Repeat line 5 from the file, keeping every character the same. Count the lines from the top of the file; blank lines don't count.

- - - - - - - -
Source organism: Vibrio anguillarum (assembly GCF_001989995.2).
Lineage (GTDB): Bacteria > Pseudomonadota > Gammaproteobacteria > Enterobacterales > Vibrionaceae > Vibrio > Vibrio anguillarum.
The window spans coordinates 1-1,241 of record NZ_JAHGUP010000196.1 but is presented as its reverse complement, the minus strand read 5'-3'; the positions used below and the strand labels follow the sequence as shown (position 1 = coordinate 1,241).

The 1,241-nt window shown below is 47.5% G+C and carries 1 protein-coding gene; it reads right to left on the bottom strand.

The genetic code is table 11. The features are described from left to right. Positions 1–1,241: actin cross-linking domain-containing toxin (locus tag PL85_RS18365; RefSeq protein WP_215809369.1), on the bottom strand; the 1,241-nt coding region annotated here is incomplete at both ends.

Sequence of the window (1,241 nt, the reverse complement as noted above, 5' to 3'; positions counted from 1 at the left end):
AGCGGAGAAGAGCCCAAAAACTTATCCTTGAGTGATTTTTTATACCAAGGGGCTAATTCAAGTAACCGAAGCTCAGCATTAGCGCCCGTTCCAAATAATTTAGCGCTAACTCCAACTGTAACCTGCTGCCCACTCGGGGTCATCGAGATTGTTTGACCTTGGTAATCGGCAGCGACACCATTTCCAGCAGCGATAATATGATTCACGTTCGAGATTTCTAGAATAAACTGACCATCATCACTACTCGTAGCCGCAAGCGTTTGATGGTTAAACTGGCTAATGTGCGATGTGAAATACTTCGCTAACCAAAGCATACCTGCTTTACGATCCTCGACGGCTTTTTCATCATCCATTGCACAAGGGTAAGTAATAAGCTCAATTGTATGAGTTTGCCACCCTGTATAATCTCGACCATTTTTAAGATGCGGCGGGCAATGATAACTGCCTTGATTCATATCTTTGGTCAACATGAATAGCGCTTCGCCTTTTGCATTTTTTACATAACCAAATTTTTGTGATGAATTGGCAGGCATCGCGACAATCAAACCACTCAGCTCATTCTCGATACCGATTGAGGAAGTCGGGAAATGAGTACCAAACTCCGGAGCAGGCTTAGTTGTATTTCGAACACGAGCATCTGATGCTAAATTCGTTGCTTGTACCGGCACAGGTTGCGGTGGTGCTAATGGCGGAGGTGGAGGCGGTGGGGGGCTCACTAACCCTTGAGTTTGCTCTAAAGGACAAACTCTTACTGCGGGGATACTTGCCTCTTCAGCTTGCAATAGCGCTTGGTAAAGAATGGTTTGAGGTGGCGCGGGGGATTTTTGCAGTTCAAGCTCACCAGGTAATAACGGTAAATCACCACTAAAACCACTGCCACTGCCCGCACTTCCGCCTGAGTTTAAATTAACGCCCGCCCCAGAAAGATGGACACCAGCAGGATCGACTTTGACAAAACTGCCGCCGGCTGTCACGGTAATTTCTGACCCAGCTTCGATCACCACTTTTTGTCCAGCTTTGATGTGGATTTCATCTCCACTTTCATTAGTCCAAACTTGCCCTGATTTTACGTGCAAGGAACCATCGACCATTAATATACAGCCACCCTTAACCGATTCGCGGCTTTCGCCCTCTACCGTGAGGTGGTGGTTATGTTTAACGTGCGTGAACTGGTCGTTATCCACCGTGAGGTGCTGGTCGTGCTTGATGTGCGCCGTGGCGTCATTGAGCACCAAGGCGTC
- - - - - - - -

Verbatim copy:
The genetic code is table 11. The features are described from left to right. Positions 1–1,241: actin cross-linking domain-containing toxin (locus tag PL85_RS18365; RefSeq protein WP_215809369.1), on the bottom strand; the 1,241-nt coding region annotated here is incomplete at both ends.